Every once in awhile, I will open my email and find a new story or article from my father about the dangers of parents spending too much time on their phone. “Did you see that article I sent to you?” he’ll ask, as I scroll through my Facebook feed. I give him a bemused smile before going back to Facebook. My son plays on the floor, completely oblivious to what’s happening around him.
Yes, I know that it may seem that I spend way too much time on my phone, and that may be true, but guess what? I’m with my kid 24/7, and my only connection to the outside world most of the time is where? You guessed it, through my phone.
My friends and I are always busy. We have kids and jobs and lives that prohibit us from spending a lot of time together in person. So naturally, the easiest way for us to talk is via text message, Facebook Messenger, or Snapchat (I know, it makes me feel like I’m young again, so leave me alone). Plus, a lot of my friends live in other states, or we only know each other online, so the only way I can interact with them is by using my phone. I like to see what they’re doing throughout the day and let them know that I’m thinking of them, either by commenting on a Facebook status or liking an Instagram post or tweet.
My phone has become my lifeline to other adults, my connection to the outside world, which is what naturally happens when you spend all of your time with a toddler who is only marginally interested in you for short periods of time sprinkled throughout their day.
So when a friend sends me a snap or I get a text message, I’m more inclined to answer it immediately because well, let’s face it, I’m probably bored — or need a break. Being with a 3-year-old all day is boring. I can tolerate about 20 minutes of playing trains with my son before I’m checked-out. He wants me to show an interest in what he’s doing sometimes, and I do, but more often than not he simply wants me to be seen and not heard. So I’ll grab my phone and scroll through my Facebook or Instagram feed or check my emails. He rarely minds, and if he asks me to put my phone down and play with him, I always do.
I’m always that mom at the playground who is buried in her phone. My kid pretty much abandons me as soon as he gets out of his stroller unless there are no other kids around. If it’s just the two of us, I will let him do his thing. Sure, I will put my phone down and chase him around to keep him happy and engaged, but then I tell him to go find something to do with himself because I’m not going to entertain my child 24/7.
If we’re out together having dinner, I never look at my phone (unless it’s to check the time because who wears a watch?). I view those meals as sacred and spend that time having conversations, telling jokes, and encouraging him to try new foods. In the house, it’s often a different story even though I’m trying to be more conscious of not using my phone during mealtimes.
What my family doesn’t understand is the sense of community I have found online and that having my face glued to my phone is sometimes because I am trying to find out information about things like potty training, getting a child to eat or sleep normally, or a litany of other problems. There is a real sense of community there (though I do avoid the comment sections), and it helps me feel connected to other parents who are in similar situations.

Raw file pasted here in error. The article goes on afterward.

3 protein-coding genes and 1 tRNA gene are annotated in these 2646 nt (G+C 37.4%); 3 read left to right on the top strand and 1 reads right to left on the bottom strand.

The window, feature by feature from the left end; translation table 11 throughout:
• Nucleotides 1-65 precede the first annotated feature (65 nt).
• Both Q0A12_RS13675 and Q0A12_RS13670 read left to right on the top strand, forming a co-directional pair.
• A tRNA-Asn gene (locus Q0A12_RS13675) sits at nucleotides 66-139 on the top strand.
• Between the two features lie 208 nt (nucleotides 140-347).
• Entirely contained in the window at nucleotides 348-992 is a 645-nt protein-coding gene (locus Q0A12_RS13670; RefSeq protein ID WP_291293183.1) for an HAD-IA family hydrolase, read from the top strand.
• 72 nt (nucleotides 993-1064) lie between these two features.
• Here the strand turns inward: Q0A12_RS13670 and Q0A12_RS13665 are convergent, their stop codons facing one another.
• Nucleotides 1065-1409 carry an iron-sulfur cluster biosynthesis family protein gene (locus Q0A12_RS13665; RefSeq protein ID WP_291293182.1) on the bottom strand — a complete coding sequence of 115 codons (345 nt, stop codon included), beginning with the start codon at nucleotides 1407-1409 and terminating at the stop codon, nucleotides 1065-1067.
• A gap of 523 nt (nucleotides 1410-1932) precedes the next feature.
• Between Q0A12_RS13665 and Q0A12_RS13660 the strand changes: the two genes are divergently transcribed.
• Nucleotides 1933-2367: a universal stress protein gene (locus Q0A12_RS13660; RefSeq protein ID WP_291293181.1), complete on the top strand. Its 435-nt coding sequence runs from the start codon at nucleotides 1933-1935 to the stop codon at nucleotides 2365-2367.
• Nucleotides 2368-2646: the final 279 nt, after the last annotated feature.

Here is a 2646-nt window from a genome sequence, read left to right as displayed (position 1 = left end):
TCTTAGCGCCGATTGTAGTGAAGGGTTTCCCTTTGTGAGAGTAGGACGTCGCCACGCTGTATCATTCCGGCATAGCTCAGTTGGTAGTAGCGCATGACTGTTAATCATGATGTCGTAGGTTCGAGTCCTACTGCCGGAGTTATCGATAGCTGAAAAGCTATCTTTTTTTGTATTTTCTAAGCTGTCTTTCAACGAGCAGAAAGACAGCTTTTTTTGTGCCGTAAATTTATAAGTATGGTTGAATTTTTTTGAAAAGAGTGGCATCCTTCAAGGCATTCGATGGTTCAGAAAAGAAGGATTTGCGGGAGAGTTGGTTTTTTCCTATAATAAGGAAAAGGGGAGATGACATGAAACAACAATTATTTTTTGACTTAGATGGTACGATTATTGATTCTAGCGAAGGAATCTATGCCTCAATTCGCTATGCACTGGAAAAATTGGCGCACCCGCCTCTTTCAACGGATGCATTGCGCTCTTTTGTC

All of that aside, I would still have to spend time on my phone each day because my job lives inside my phone. As a writer, it is my job to stay on top of what’s going on in the world. I need to stay apprised of trending news, breaking news, celebrity gossip, and other relatable topics, so I am able to produce content and pay our rent. I talk to my co-workers during the day online to exchange ideas or get some help with whatever we’re working on that day. And sometimes it’s nice to be able to bitch with my fellow writers about how I literally can’t come up with shit to write about and bemoan that this will be the day when my editors realize that I am a total hack and completely write me off. (Again, there is that sense of community that I crave.)
Yes, you can tease me about being a millennial and say that we all spend our entire days with our noses in our phones, and you’d be absolutely right. But there are reasons for it. We aren’t just narcissists who take selfies all day; social media has become an integral part of our everyday lives. Spending time on my phone doesn’t make me a bad or neglectful mother; I am always keeping an eye on my child, and providing for him, and taking him on adventures that are made possible by having a flexible schedule and a remote position. Taking breaks from parenting to check in on social media brings me back to my son more refreshed.
Phones have become a necessary evil in my life, for work and socialization, and I choose to embrace it. I’d appreciate people (cough, Dad, cough) staying off my back about it.